September 6, 2013
A REVIEW paper advocates studying the presence of wrens (Maluridae) in local landscapes to assess the ecological soundness of land management practices.
Wildlife ecologist Dr Anya Skroblin says wrens are relatively easy to observe and are present throughout much of Australia with their behaviour, habitat, physiology and conservation status having been widely studied.
“There’s really great background knowledge which then we can use when we are thinking about conservation issues,” she says.
She says sympatric species also present good opportunities for understanding conservation problems.
“There’s a lot of places where we have threatened species co-occurring with Malurids that aren’t threatened [but] they are both experiencing the same land-management regimes,” Dr Skroblin says.
“If one species is declining where the other species is not we can use that information to investigate … what fundamental factor is at play.
“So it’s a way of teasing apart how these threatening processes within the landscape are influencing species.”
She gave the example of the purple-crowned fairy-wren (Malurus coronatus coronatus) at Mornington Wilderness Camp in the Kimberley, where she conducted much of the field work for her PhD.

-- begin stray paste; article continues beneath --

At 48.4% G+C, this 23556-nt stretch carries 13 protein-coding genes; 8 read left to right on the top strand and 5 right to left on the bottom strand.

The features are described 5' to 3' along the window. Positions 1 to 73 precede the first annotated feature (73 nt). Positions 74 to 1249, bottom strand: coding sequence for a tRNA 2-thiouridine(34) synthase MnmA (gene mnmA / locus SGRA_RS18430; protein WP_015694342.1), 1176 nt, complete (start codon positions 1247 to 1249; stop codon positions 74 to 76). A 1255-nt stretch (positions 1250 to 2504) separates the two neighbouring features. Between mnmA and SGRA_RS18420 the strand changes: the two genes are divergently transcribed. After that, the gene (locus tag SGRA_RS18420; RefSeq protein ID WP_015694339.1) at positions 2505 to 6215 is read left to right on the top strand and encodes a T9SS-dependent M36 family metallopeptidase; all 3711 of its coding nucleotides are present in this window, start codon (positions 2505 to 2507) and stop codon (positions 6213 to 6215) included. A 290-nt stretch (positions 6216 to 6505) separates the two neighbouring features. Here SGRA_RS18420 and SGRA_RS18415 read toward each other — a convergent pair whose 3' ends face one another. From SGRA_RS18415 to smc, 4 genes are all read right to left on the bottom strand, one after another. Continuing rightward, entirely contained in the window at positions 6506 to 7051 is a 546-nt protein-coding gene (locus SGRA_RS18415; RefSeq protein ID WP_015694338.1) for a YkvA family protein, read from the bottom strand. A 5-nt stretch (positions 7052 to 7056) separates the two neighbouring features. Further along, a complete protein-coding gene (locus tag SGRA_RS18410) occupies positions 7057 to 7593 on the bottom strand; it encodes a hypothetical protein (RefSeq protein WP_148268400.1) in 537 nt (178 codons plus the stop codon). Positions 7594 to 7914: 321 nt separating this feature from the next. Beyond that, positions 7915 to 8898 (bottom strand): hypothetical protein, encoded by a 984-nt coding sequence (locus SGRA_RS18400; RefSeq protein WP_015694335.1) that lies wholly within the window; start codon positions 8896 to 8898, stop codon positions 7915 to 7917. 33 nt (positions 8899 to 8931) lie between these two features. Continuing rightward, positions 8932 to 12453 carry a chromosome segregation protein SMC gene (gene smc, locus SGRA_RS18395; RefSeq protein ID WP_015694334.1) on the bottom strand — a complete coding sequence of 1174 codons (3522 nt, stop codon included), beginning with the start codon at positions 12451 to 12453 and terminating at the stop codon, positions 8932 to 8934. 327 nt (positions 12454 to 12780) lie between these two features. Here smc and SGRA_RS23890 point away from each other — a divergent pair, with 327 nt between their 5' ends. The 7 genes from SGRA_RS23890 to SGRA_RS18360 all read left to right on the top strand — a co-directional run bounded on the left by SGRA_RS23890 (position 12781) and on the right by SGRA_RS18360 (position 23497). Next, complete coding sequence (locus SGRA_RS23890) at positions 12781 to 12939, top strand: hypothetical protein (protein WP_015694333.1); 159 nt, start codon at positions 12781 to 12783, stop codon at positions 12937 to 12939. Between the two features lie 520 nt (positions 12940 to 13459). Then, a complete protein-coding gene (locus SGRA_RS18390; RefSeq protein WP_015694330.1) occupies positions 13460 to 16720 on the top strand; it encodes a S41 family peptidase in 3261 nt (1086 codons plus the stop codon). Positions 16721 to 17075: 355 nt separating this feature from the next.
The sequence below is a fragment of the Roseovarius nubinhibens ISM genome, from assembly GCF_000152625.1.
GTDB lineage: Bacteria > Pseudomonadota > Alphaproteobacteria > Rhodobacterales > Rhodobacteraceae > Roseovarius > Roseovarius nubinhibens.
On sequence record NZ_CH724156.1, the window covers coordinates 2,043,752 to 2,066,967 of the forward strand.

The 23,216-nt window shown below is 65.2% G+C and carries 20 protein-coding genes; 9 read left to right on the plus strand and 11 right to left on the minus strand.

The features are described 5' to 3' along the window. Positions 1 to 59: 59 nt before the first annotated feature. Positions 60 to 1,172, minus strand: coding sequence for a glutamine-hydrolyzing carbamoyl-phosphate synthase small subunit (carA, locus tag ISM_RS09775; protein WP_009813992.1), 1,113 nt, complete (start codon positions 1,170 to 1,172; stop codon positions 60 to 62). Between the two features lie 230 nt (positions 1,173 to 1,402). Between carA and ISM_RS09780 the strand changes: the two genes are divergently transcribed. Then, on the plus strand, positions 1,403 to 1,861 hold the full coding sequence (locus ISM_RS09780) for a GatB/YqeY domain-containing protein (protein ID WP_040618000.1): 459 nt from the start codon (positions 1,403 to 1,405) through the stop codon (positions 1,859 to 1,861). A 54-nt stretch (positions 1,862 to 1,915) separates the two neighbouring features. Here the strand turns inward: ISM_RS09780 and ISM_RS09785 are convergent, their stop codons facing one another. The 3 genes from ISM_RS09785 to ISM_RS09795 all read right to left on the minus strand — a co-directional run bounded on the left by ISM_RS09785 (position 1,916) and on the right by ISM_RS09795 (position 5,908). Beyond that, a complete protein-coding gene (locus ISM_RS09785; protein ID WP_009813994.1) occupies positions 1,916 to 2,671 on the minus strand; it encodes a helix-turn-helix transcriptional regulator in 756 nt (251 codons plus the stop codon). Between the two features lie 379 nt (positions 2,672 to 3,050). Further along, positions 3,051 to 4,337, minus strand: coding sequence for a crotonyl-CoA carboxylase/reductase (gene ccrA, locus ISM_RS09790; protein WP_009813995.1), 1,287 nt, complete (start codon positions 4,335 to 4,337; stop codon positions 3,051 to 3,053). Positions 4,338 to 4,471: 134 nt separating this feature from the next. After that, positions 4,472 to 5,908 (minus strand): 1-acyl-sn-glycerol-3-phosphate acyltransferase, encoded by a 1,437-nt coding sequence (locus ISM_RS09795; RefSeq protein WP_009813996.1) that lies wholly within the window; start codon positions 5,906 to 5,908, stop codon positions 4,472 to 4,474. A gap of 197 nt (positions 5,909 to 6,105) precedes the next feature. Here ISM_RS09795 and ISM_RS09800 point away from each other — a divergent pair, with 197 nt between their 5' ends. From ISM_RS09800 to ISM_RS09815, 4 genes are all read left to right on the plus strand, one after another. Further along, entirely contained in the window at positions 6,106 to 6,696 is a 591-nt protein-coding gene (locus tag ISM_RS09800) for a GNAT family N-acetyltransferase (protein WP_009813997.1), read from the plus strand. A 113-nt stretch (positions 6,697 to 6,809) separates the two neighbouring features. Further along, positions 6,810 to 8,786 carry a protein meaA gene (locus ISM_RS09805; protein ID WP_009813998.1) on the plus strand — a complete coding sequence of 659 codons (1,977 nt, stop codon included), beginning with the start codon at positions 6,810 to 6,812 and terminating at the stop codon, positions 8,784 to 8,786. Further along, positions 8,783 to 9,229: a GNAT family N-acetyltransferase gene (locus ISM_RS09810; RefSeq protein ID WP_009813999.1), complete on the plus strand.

“That species is the only threatened fairy wren on mainland Australia,” Dr Skroblin says.
“It’s been declining in the Kimberley region and it co-occurs with the red-backed fairy-wren (M. melanocephalus cruentatus) and the variegated fairy-wren (M. lamberti rogersi) and they haven’t been shown to be declining at the same rate.
“I did my PhD on the purple crowned fairy wren so I’m quite intimate with the reasons for its decline.
“It’s probably due to the fact that the purple crowned fairy wren occurs on the riverine vegetation … in that area.
She says the vegetation in question is particularly susceptible to being degraded by grazing cattle and is also very fire sensitive.
Dr Skroblin says improved land management practices at Mornington Station have been beneficial to purple-crowned fairy wrens.
About half of the purple-crowned fairy-wren’s habitat at Mornington Station has been de-stocked of cattle, and improved fire regimes have prevented riparian vegetation from burning.
“We’ve seen that the riparian vegetation has increased in density and … populations of purple-crowned fairy-wrens along the rivers have increased,” she says.
“There are really interesting comparisons between what happens when we remove cattle and what happens when we allow them to remain.
“Once you understand how different species are affected by the same management regime, land managers can go about changing the way they manage their landscape.”
The Australian Wildlife Conservancy holds the lease on Mornington Station, a former pastoral property it has been renamed Mornington Wilderness Camp.